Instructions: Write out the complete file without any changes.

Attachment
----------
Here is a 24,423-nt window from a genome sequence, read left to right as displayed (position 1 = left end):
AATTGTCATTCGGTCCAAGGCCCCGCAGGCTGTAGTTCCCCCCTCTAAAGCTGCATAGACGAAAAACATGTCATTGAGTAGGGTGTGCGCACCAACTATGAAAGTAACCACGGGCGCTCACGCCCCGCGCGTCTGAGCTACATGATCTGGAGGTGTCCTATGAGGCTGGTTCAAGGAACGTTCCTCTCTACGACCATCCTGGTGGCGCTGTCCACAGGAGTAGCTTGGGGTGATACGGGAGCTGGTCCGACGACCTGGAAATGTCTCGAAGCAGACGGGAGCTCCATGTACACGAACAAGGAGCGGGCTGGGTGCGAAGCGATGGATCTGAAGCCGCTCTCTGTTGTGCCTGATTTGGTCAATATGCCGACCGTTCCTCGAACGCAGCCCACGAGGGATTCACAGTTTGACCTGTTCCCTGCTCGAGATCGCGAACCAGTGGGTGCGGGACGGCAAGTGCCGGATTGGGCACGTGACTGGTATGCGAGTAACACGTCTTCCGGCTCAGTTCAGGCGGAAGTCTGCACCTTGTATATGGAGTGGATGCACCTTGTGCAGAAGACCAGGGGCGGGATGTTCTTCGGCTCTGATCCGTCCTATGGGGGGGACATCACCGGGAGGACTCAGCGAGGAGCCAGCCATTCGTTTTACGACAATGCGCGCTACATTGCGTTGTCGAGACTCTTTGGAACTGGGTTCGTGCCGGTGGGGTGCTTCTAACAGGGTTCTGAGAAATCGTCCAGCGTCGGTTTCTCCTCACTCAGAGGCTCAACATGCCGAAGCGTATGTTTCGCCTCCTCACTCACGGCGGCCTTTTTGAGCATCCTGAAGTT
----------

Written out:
Here is a 24,423-nt window from a genome sequence, read left to right as displayed (position 1 = left end):
AATTGTCATTCGGTCCAAGGCCCCGCAGGCTGTAGTTCCCCCCTCTAAAGCTGCATAGACGAAAAACATGTCATTGAGTAGGGTGTGCGCACCAACTATGAAAGTAACCACGGGCGCTCACGCCCCGCGCGTCTGAGCTACATGATCTGGAGGTGTCCTATGAGGCTGGTTCAAGGAACGTTCCTCTCTACGACCATCCTGGTGGCGCTGTCCACAGGAGTAGCTTGGGGTGATACGGGAGCTGGTCCGACGACCTGGAAATGTCTCGAAGCAGACGGGAGCTCCATGTACACGAACAAGGAGCGGGCTGGGTGCGAAGCGATGGATCTGAAGCCGCTCTCTGTTGTGCCTGATTTGGTCAATATGCCGACCGTTCCTCGAACGCAGCCCACGAGGGATTCACAGTTTGACCTGTTCCCTGCTCGAGATCGCGAACCAGTGGGTGCGGGACGGCAAGTGCCGGATTGGGCACGTGACTGGTATGCGAGTAACACGTCTTCCGGCTCAGTTCAGGCGGAAGTCTGCACCTTGTATATGGAGTGGATGCACCTTGTGCAGAAGACCAGGGGCGGGATGTTCTTCGGCTCTGATCCGTCCTATGGGGGGGACATCACCGGGAGGACTCAGCGAGGAGCCAGCCATTCGTTTTACGACAATGCGCGCTACATTGCGTTGTCGAGACTCTTTGGAACTGGGTTCGTGCCGGTGGGGTGCTTCTAACAGGGTTCTGAGAAATCGTCCAGCGTCGGTTTCTCCTCACTCAGAGGCTCAACATGCCGAAGCGTATGTTTCGCCTCCTCACTCACGGCGGCCTTTTTGAGCATCCTGAAGTT